The sections on honor and sexual crimes are particularly interesting. Piccato uses specific case histories from the judicial and welfare archives to demonstrate the importance of class and gender to conflicts centering around insults, rape, or seduction. Whereas colonial elites had sought to reserve the privilege of honor for themselves, by the Porfiriato men and women of all social classes felt compelled to defend their honor on the streets and in the context of personal relationships. According to Piccato, whether a knifing, beating, insult, or killing was deemed criminal depended both on popular notions of gender right as well as the level of participation by neighbors or police in discovering or prosecuting a crime. In the final section, Piccato departs from the streets and courtrooms of the city to describe life inside the city's infamous Belen jail, discussing the social world of prisoners and explaining how by the 1920s prisoners increasingly took advantage of revolutionary rhetoric to secure their release from the institution.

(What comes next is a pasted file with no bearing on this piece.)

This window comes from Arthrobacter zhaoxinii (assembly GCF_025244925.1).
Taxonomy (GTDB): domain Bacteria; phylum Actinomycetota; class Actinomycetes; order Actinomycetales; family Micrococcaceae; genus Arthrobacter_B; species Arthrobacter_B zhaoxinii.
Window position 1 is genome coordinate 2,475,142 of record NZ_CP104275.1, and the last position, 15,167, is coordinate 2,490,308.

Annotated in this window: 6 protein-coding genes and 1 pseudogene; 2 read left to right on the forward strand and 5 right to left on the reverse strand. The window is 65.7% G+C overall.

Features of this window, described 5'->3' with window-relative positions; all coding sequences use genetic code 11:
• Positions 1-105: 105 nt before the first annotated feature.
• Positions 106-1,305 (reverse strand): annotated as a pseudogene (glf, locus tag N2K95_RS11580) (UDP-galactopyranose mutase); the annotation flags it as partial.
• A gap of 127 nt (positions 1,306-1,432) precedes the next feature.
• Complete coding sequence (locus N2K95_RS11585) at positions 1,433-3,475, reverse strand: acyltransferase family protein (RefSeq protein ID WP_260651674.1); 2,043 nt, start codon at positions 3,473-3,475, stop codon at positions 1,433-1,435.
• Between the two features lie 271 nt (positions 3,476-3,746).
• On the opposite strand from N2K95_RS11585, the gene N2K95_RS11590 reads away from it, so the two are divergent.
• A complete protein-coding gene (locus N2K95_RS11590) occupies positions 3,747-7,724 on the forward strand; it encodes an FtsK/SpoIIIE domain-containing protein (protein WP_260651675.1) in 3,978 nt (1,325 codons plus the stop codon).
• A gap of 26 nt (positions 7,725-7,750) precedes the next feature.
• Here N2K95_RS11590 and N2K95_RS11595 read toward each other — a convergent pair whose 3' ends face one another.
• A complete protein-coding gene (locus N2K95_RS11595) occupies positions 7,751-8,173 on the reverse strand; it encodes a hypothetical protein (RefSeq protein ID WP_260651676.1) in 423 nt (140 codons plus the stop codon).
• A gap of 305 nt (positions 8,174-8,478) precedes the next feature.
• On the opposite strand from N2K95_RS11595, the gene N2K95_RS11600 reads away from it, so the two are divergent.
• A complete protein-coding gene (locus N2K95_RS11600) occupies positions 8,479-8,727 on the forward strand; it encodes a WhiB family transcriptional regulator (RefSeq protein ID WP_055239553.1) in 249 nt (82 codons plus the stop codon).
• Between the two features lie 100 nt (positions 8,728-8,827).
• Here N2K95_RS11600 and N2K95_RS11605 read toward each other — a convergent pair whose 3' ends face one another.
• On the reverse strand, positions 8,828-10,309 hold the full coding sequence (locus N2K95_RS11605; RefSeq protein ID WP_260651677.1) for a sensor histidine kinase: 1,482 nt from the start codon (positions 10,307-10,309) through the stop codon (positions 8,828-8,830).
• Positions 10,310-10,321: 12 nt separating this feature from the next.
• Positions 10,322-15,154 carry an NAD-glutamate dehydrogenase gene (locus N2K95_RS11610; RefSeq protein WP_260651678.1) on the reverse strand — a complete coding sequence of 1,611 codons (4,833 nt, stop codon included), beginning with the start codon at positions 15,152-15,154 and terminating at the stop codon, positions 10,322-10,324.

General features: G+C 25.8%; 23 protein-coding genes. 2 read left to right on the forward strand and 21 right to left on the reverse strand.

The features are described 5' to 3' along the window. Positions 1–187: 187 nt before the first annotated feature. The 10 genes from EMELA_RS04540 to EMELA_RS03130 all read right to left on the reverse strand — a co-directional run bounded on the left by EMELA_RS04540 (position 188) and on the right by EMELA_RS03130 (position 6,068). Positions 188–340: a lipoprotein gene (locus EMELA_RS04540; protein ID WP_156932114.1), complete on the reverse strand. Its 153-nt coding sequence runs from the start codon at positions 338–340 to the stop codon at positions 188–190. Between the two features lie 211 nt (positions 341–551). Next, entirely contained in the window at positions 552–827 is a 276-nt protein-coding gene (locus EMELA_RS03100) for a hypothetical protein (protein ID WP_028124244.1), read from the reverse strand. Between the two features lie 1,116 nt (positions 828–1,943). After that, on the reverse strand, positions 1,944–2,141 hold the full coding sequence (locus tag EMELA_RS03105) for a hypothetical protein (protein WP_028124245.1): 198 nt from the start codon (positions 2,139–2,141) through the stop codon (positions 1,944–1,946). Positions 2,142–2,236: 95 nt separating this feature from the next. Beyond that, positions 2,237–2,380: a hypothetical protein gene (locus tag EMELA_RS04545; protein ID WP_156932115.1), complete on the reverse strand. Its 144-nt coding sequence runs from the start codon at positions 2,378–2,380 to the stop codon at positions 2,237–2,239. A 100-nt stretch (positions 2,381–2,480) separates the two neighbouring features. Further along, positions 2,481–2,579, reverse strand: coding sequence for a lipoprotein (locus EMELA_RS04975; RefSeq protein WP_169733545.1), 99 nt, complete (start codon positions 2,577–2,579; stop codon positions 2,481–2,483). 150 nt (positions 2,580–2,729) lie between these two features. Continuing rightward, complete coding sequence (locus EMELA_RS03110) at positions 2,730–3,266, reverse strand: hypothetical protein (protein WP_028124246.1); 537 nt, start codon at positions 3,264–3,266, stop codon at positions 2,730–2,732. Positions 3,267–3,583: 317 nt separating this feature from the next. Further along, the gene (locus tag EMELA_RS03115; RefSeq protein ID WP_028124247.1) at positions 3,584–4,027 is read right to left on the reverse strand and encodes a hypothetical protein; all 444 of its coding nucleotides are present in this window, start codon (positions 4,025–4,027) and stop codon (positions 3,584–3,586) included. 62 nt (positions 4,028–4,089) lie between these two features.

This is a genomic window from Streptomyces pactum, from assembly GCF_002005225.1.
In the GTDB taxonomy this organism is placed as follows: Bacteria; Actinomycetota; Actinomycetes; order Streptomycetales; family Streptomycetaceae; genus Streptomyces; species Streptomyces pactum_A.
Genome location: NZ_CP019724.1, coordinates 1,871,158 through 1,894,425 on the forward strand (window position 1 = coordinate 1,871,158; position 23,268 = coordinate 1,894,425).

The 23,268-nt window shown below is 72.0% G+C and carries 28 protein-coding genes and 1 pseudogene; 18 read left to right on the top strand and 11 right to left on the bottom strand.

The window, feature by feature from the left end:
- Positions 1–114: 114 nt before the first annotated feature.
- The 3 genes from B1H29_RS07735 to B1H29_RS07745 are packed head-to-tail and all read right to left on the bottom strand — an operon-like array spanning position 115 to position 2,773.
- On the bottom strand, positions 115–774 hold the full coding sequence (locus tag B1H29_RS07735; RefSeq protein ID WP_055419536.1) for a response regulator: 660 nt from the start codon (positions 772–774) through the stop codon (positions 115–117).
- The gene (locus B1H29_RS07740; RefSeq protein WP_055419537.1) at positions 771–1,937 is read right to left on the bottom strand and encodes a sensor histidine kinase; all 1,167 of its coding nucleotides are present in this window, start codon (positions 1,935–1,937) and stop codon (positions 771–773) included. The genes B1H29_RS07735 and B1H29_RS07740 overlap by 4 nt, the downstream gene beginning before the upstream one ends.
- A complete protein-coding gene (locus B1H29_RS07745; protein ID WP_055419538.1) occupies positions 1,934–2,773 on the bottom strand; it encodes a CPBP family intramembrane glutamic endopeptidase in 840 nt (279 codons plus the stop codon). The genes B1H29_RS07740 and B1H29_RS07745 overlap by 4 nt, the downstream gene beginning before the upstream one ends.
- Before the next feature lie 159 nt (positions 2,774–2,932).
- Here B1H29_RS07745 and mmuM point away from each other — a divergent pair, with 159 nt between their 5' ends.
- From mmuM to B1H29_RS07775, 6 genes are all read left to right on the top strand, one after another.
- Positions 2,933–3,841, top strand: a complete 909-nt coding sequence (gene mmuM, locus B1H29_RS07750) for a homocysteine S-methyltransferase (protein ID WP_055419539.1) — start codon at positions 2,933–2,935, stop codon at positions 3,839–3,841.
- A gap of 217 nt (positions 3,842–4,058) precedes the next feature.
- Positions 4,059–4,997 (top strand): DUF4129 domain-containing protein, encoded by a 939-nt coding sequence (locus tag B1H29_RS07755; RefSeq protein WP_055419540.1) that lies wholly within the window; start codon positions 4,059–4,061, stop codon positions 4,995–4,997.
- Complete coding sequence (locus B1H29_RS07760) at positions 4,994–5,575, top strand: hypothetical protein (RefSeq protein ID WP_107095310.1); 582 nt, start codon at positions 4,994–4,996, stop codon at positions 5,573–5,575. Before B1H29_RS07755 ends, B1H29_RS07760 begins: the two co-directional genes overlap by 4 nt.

Because Piccato treats the years between 1900 and 1931 as a coherent historical period, the chapters do not necessarily move chronologically, a fact that may make it somewhat difficult reading for those who do not already count on a solid background in contemporary Mexican history. To his credit, however, Piccato does take special care to explain the relevance of major political developments when appropriate. The book's focus on Mexico City, the nation's political capital and largest urban center, also raises questions that other researchers will want to take up, including how understandings of law, crime, and violence developed historically in smaller cities and rural contexts. Social scientists investigating current perspectives on law and criminality in the Mexican context will also want to consider Piccato's assertions that the 1900–1931 period was critical in shaping later ideas about governance, rights, and delinquency in the capital.
Overall, City of Suspects successfully invites the reader into the complex climate that shaped popular and elite perspectives on crime in turn-of-the-century Mexico City. It complements a growing body of work on crime, law, and urban life in Latin America, challenges older periodizations of Mexican history, and suggests new connections between historical and contemporary perspectives on delinquency and justice, as well. Finally, City of Suspects closes by raising significant questions for debate and future research.